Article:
So Pilate went out to them and said, “What accusation do you bring against this man?” They answered, “If this man were not a criminal, we would not have handed him over to you.” Pilate said to them, “Take him yourselves and judge him according to your law.” The Jews replied, “We are not permitted to put anyone to death.” (This was to fulfill what Jesus had said when he indicated the kind of death he was to die.) Then Pilate entered the headquarters again, summoned Jesus, and asked him, “Are you the King of the Jews?” Jesus answered, “Do you ask this on your own, or did others tell you about me?” Pilate replied, “I am not a Jew, am I? Your own nation and the chief priests have handed you over to me. What have you done?” Jesus answered, “My kingdom is not from this world. If my kingdom were from this world, my followers would be fighting to keep me from being handed over to the Jews. But as it is, my kingdom is not from here.” Pilate asked him, “So you are a king?” Jesus answered, “You say that I am a king. For this I was born, and for this I came into the world, to testify to the truth. Everyone who belongs to the truth listens to my voice.” Pilate asked him, “What is truth?” After he had said this, he went out to the Jews again and told them, “I find no case against him.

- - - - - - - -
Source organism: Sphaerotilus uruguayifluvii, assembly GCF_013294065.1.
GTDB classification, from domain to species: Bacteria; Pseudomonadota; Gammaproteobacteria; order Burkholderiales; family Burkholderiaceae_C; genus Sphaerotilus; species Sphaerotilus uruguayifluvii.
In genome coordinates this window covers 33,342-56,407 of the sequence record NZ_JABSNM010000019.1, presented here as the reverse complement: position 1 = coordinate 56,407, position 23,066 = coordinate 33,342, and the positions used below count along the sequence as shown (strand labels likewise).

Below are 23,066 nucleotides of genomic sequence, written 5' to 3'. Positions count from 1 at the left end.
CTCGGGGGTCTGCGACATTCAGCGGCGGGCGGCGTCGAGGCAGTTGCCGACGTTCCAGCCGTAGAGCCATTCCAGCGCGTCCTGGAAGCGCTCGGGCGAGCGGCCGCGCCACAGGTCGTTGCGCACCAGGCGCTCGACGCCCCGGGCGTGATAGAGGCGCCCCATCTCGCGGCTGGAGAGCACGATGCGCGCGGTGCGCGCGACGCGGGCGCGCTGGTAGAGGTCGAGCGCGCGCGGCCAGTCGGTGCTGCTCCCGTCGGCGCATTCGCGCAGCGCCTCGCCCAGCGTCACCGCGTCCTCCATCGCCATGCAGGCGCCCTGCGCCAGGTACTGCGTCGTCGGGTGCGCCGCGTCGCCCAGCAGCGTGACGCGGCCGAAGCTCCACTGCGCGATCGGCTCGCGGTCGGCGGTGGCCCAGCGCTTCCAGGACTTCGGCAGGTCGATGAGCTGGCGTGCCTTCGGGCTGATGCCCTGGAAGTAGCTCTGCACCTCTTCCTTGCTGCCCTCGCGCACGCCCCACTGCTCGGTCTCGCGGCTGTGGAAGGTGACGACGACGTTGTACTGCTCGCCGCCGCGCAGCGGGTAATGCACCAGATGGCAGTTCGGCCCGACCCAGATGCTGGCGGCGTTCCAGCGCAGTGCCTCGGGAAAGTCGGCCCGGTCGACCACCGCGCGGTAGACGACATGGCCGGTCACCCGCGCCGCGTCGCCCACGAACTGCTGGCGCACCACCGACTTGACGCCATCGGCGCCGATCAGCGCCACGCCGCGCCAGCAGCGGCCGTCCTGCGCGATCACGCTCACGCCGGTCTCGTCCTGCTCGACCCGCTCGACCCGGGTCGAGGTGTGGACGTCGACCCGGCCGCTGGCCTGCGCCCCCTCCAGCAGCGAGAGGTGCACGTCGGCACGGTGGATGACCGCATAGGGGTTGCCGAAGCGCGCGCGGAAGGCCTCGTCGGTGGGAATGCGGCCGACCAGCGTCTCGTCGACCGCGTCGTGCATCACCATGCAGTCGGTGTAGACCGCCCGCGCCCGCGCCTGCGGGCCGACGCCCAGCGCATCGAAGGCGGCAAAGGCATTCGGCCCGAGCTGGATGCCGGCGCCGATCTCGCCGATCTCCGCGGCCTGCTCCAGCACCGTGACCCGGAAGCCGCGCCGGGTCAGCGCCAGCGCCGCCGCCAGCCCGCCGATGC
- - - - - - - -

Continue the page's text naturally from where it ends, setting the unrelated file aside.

But you have a custom that I release someone for you at the Passover. Do you want me to release for you the King of the Jews?” They shouted in reply, “Not this man, but Barabbas!” Now Barabbas was a bandit. Then Pilate took Jesus and had him flogged. And the soldiers wove a crown of thorns and put it on his head, and they dressed him in a purple robe. They kept coming up to him, saying, “Hail, King of the Jews!” and striking him on the face. Pilate went out again and said to them, “Look, I am bringing him out to you to let you know that I find no case against him.” So Jesus came out, wearing the crown of thorns and the purple robe. Pilate said to them, “Here is the man!” When the chief priests and the police saw him, they shouted, “Crucify him! Crucify him!” Pilate said to them, “Take him yourselves and crucify him; I find no case against him.” The Jews answered him, “We have a law, and according to that law he ought to die because he has claimed to be the Son of God.” Now when Pilate heard this, he was more afraid than ever. He entered his headquarters again and asked Jesus, “Where are you from?” But Jesus gave him no answer. Pilate therefore said to him, “Do you refuse to speak to me? Do you not know that I have power to release you, and power to crucify you?” Jesus answered him, “You would have no power over me unless it had been given you from above; therefore the one who handed me over to you is guilty of a greater sin.” From then on Pilate tried to release him, but the Jews cried out, “If you release this man, you are no friend of the emperor. Everyone who claims to be a king sets himself against the emperor.” When Pilate heard these words, he brought Jesus outside and sat on the judge’s bench at a place called The Stone Pavement, or in Hebrew Gabbatha. Now it was the day of Preparation for the Passover; and it was about noon. He said to the Jews, “Here is your King!” They cried out, “Away with him! Away with him! Crucify him!” Pilate asked them, “Shall I crucify your King?” The chief priests answered, “We have no king but the emperor.” Then he handed him over to them to be crucified. So they took Jesus; and carrying the cross by himself, he went out to what is called The Place of the Skull, which in Hebrew is called Golgotha. There they crucified him, and with him two others, one on either side, with Jesus between them. Pilate also had an inscription written and put on the cross. It read, “Jesus of Nazareth, the King of the Jews.” Many of the Jews read this inscription, because the place where Jesus was crucified was near the city; and it was written in Hebrew, in Latin, and in Greek. Then the chief priests of the Jews said to Pilate, “Do not write, ‘The King of the Jews,’ but, ‘This man said, I am King of the Jews.'” Pilate answered, “What I have written I have written.” When the soldiers had crucified Jesus, they took his clothes and divided them into four parts, one for each soldier. They also took his tunic; now the tunic was seamless, woven in one piece from the top. So they said to one another, “Let us not tear it, but cast lots for it to see who will get it.” This was to fulfill what the scripture says, “They divided my clothes among themselves, and for my clothing they cast lots.” And that is what the soldiers did. Meanwhile, standing near the cross of Jesus were his mother, and his mother’s sister, Mary the wife of Clopas, and Mary Magdalene. When Jesus saw his mother and the disciple whom he loved standing beside her, he said to his mother, “Woman, here is your son.” Then he said to the disciple, “Here is your mother.” And from that hour the disciple took her into his own home.